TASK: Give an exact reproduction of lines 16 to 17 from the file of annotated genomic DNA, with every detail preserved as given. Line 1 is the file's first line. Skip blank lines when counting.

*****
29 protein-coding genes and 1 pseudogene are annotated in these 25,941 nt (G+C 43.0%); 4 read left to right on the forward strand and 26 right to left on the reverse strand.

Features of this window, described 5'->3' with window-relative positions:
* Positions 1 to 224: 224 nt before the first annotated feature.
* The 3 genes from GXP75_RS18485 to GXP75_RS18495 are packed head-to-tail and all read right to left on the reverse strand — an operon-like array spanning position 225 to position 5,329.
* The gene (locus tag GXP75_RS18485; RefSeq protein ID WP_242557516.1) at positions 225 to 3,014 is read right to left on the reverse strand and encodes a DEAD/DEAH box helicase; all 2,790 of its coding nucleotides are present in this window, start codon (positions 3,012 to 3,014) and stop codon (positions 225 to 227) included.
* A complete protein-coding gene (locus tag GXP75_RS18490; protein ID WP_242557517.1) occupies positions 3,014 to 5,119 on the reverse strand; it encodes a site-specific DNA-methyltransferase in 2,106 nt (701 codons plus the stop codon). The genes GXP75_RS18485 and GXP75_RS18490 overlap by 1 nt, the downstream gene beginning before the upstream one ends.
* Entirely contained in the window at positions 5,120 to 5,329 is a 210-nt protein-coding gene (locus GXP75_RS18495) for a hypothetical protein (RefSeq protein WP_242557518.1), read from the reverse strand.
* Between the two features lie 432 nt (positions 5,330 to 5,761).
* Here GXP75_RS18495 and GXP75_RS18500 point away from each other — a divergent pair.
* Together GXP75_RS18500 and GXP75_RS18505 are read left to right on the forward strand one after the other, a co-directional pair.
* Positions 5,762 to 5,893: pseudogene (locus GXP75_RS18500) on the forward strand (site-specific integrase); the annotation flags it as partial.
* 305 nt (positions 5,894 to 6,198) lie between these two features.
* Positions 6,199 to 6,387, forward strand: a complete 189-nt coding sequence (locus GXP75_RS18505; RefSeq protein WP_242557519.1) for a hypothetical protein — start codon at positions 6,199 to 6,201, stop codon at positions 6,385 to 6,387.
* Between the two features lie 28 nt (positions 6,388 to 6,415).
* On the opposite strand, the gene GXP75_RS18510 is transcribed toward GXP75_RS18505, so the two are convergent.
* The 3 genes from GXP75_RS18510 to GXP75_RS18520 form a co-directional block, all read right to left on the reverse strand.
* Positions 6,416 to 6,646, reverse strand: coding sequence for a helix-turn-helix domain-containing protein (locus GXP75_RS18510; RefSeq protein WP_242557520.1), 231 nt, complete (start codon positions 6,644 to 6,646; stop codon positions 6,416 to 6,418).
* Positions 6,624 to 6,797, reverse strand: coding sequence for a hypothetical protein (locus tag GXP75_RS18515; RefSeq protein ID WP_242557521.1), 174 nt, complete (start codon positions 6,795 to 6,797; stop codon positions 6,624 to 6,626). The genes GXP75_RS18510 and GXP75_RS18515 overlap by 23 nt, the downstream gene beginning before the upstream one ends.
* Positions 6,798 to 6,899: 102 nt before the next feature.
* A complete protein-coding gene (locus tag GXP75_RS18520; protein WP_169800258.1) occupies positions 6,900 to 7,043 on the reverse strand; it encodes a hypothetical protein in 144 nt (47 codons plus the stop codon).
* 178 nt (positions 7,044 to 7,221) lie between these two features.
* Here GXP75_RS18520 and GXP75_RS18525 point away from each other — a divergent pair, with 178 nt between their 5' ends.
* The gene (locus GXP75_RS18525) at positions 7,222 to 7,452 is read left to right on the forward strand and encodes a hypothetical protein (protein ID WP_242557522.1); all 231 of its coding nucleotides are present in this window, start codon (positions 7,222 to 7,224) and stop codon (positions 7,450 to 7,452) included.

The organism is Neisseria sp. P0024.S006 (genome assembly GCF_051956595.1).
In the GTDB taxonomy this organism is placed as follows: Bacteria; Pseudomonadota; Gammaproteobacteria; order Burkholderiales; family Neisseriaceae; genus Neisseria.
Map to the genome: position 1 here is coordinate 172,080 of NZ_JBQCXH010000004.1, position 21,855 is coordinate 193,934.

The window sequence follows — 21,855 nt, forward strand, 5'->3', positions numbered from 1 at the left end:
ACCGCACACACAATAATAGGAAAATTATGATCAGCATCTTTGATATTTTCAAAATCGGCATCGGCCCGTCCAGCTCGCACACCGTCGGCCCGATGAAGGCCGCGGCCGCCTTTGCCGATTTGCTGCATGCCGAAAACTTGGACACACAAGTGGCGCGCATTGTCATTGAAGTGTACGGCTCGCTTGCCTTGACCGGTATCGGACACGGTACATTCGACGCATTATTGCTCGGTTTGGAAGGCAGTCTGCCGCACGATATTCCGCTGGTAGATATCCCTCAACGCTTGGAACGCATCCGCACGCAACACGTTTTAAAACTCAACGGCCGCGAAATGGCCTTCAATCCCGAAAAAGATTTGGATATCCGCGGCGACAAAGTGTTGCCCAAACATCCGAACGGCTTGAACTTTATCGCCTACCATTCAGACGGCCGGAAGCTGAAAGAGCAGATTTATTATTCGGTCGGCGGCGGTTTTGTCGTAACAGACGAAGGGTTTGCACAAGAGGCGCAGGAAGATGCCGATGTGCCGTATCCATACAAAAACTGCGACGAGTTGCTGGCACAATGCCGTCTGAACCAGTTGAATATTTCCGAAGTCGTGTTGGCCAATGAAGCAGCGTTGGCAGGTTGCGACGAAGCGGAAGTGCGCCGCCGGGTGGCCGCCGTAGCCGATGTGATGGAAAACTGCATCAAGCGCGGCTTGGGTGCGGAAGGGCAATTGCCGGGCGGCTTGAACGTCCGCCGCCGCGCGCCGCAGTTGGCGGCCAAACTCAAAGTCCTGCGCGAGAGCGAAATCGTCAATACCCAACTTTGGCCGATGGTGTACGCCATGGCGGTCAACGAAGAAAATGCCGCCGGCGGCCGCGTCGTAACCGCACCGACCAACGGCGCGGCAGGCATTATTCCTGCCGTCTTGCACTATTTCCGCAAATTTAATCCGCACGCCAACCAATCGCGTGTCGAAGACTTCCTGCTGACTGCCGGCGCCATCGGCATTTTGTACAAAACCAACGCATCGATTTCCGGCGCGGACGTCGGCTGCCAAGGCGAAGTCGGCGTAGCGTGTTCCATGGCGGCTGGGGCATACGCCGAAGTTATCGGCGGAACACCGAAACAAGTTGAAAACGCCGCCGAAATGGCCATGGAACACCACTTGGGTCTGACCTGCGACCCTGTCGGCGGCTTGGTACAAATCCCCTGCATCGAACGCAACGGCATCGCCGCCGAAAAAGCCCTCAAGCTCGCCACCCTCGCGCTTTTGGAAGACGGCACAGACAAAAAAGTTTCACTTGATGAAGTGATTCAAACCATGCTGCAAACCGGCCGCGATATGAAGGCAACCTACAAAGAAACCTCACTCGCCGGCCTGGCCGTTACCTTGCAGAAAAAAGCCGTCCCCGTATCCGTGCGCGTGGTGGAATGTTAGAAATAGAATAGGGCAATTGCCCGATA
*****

* The 3 genes from GXP75_RS18510 to GXP75_RS18520 form a co-directional block, all read right to left on the reverse strand.
* Positions 6,416 to 6,646, reverse strand: coding sequence for a helix-turn-helix domain-containing protein (locus GXP75_RS18510; RefSeq protein WP_242557520.1), 231 nt, complete (start codon positions 6,644 to 6,646; stop codon positions 6,416 to 6,418).